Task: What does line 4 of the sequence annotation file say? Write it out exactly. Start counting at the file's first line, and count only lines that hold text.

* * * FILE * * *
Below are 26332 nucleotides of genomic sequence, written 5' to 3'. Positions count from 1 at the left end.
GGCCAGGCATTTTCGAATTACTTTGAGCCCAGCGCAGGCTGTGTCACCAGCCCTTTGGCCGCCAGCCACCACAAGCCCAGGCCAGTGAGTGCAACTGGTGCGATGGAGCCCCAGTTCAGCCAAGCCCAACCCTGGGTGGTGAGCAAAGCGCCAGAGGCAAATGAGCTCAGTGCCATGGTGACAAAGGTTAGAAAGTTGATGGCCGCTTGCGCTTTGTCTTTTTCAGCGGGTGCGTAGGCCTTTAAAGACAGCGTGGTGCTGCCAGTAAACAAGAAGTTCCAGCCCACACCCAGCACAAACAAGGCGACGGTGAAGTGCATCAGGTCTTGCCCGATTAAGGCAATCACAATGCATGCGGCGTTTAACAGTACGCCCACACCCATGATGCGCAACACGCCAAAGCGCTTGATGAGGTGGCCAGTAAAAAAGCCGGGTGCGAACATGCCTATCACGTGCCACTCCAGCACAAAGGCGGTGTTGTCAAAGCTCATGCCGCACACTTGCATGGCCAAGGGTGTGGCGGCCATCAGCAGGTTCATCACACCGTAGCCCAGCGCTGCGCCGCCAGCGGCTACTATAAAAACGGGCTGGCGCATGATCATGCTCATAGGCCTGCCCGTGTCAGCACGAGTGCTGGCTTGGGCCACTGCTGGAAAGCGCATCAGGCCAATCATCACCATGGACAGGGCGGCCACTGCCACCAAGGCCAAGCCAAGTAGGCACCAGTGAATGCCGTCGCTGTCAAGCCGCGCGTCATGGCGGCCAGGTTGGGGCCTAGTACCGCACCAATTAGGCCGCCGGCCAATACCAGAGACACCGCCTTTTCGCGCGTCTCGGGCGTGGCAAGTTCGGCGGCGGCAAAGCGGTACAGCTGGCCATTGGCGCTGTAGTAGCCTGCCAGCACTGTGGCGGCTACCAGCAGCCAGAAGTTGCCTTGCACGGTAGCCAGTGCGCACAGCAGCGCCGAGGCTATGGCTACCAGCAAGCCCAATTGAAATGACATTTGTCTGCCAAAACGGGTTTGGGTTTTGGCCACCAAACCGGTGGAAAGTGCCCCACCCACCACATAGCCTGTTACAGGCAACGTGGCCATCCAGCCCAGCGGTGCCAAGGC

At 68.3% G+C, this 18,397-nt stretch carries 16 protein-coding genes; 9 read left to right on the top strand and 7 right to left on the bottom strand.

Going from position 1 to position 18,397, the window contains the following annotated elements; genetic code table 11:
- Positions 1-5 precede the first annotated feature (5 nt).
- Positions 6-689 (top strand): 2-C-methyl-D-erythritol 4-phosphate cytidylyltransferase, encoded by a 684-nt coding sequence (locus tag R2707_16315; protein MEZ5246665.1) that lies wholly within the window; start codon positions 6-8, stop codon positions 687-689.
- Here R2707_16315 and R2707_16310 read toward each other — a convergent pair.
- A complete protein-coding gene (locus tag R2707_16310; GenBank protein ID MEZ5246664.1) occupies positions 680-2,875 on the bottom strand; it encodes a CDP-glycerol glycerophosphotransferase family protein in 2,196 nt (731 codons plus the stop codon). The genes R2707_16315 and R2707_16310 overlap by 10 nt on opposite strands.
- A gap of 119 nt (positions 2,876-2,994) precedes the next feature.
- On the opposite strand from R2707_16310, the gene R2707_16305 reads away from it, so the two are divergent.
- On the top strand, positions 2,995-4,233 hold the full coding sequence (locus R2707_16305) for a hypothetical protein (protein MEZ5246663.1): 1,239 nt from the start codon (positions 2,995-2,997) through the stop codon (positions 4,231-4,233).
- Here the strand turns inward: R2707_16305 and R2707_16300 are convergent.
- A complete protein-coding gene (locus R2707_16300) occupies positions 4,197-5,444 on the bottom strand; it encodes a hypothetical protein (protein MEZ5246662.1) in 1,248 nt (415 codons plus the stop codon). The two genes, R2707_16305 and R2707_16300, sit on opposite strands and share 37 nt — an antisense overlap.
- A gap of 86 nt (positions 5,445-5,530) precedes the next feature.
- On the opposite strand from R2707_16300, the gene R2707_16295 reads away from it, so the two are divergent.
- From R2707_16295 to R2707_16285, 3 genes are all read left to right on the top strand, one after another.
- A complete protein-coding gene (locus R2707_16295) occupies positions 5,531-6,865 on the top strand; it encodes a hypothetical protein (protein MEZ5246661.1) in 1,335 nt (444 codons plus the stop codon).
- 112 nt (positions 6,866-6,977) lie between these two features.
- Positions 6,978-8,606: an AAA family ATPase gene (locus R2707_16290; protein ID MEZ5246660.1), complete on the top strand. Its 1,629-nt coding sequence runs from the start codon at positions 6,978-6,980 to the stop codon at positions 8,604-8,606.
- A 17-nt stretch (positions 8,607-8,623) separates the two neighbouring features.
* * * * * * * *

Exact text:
Going from position 1 to position 18,397, the window contains the following annotated elements; genetic code table 11: